Will our area need another secondary school soon?

January 30 2014

PARENTS have started a campaign to ensure there are enough good local secondary school places close to Horfield Common in the coming years.

PARENTS have started a campaign to ensure there are enough good local secondary school places close to Horfield Common in the coming years.
They are concerned that the increased numbers of children in primary schools from 2016 will put pressure on schools that currently have empty desks.
A survey is being carried out asking opinions on the existing provision and floating the idea of lobbying for a new secondary free school.
The campaign has provoked lively discussion on social media, with some parents expressing worries that schools in the area are not high-performing enough.
However, Fairfield High School and Orchard School have responded robustly, urging people to look behind raw Ofsted reports and to visit their schools to see how well they are doing.
Hannah Han, who is behind the campaign which aims for 'positive change' in secondary school education in the area, said: "We would like to see all children in the area have access to a good, successful and thriving local school, where they can continue their education with their primary school peers.
"We want parents to opt for a school in which they feel confident. A school where everyone plays their part. We need to mobilise local parents to bring about that change."
The parent campaigners are considering a range of options, including working with existing schools to improve their standards and recruitment.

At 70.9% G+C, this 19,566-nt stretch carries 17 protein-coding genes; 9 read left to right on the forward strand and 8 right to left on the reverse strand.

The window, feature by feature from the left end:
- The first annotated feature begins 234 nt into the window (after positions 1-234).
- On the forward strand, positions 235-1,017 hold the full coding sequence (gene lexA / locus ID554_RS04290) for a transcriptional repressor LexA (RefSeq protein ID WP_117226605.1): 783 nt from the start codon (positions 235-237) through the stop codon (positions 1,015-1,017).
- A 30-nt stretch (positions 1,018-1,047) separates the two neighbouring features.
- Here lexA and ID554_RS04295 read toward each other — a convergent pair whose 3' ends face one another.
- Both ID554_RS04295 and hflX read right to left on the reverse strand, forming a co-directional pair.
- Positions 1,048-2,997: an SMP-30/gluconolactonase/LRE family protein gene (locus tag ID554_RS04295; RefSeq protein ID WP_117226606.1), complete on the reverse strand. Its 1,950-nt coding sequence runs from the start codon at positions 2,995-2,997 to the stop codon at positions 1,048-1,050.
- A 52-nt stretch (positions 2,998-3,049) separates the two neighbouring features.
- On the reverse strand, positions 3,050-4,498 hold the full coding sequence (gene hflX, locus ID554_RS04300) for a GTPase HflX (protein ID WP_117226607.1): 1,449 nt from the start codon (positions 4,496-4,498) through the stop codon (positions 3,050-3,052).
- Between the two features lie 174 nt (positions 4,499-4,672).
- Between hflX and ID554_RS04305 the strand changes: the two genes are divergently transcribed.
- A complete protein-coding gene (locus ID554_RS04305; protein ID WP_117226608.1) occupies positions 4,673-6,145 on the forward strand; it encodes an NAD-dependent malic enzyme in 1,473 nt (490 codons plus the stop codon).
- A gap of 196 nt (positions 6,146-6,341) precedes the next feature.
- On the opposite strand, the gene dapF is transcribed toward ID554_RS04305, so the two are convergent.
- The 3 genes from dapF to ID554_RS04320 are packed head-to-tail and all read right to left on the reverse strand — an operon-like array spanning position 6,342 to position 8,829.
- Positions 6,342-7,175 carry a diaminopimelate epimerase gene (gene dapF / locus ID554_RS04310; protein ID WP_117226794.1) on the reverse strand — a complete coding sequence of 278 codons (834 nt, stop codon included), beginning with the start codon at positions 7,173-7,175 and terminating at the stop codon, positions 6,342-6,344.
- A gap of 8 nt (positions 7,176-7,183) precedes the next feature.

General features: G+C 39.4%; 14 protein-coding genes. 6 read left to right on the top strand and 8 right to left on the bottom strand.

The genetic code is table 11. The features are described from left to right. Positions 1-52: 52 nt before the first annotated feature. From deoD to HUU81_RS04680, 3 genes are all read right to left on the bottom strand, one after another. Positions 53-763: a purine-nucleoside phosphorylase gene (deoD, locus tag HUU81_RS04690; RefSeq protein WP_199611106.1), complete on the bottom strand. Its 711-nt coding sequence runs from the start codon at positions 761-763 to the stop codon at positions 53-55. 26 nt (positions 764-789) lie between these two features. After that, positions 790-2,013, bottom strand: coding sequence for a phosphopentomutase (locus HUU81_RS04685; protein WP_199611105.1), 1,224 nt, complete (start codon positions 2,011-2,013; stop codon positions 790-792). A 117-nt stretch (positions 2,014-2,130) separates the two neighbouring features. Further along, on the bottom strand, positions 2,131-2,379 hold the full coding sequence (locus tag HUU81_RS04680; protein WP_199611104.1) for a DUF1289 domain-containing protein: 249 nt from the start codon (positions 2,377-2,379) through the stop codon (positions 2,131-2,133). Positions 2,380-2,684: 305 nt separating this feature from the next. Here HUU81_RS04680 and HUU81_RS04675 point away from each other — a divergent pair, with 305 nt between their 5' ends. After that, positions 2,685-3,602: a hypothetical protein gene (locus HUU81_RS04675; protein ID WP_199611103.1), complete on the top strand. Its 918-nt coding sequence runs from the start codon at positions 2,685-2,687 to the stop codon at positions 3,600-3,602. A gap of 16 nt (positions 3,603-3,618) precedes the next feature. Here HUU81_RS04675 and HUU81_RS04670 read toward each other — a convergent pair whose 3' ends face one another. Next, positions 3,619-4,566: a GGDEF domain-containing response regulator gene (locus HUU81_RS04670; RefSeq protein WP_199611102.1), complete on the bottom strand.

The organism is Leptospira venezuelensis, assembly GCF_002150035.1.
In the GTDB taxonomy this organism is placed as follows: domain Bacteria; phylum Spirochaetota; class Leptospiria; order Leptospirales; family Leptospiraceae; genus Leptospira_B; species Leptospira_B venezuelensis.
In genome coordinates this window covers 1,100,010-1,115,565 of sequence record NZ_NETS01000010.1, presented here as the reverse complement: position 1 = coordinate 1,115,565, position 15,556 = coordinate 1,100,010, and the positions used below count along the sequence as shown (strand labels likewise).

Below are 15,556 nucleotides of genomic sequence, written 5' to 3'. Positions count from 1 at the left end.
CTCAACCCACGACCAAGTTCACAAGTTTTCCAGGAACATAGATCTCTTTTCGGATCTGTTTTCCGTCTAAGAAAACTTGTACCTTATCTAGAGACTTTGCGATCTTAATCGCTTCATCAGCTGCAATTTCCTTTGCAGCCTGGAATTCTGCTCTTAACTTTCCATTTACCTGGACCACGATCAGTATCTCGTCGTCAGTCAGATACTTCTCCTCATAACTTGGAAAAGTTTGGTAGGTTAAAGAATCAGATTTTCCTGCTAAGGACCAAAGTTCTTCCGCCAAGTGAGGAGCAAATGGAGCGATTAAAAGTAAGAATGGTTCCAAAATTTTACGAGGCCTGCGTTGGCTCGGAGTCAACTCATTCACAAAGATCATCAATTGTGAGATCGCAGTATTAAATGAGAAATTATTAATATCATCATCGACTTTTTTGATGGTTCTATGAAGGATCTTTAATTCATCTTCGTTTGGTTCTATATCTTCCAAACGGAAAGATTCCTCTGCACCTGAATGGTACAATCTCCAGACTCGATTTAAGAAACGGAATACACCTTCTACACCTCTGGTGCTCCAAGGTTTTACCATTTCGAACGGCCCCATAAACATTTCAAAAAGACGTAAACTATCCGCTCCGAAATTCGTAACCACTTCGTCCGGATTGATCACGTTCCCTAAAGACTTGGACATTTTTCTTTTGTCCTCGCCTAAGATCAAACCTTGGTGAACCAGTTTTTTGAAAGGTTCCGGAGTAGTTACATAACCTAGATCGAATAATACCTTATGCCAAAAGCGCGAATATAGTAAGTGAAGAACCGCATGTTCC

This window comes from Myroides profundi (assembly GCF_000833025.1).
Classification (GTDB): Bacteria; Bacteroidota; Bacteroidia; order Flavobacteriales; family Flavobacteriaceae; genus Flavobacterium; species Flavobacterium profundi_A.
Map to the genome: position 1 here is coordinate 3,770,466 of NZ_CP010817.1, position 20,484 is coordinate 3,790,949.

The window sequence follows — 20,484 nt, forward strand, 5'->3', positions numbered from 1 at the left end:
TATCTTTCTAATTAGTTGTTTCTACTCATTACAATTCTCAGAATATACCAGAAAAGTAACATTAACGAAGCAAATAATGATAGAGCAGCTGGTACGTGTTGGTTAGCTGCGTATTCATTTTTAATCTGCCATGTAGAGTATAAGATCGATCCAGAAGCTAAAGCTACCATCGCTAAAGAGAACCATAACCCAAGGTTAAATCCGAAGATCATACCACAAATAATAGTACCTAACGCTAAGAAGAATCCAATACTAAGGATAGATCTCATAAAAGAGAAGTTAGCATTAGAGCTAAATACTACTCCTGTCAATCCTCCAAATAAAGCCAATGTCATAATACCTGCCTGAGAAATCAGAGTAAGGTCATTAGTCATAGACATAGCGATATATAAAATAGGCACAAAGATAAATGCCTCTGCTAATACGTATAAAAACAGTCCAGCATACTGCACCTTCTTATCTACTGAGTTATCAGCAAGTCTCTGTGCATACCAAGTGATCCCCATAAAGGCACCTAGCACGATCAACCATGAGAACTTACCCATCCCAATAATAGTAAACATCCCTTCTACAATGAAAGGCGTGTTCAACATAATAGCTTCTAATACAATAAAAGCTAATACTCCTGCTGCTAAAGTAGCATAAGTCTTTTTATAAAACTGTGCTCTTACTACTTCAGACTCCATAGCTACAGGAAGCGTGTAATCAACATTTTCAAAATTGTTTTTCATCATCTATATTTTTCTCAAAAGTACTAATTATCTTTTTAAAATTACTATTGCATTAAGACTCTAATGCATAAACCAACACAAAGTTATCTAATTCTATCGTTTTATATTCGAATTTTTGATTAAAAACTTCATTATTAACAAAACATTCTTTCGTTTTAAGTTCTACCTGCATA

The survey has so far received responses from almost 600 parents. Results have indicated that there are parents who would like to send their children to a local school but are unhappy with the current provision, the campaigners have claimed.
However, two local schools have argued that Ofsted ratings and exam results "do not tell the whole story".
Kieran Kelly, chair of governors at Fairfield High School, said: "Fairfield is a diverse school serving a diverse community; it has a mix of aspirations and a mix of backgrounds.
"The contribution of the school leadership, its highly professional teachers and the children themselves make it into a school where learning is valued. As a result, many go to Russell group Universities, including Oxford and Cambridge.
He added: "We have the third highest retention rate in post-16 education in the city. Most importantly we are never satisfied; we are always considering how we can improve and we have some pretty ambitious targets.
"If people want to start a new school, it's up to them. However knowing what it takes to run an established and supported school, I would be wary of depending on amateur attempts to replicate a school that may only benefit a few."
Dr Helen Holman, headteacher at Orchard School, has reassured campaigners that they "need not fear".
She said: "There are good, local schools for families in north Bristol which are showing year on year improvements. It is crucial that families visit the local schools to see for themselves the work being done.
"Historically, families have been presented with headline GCSE figures which give no indicator as to the prospects for an individual child.
She added: "However this is not just a debate about exam results. School life is about so much more than that and schools like Orchard are delivering a myriad of opportunities which enrich the lives of our young people, many of whom go on to higher education."

 Dr Helen Holeman - headteacher at Orchard Schoo
Dr Helen Holman - headteacher at Orchard School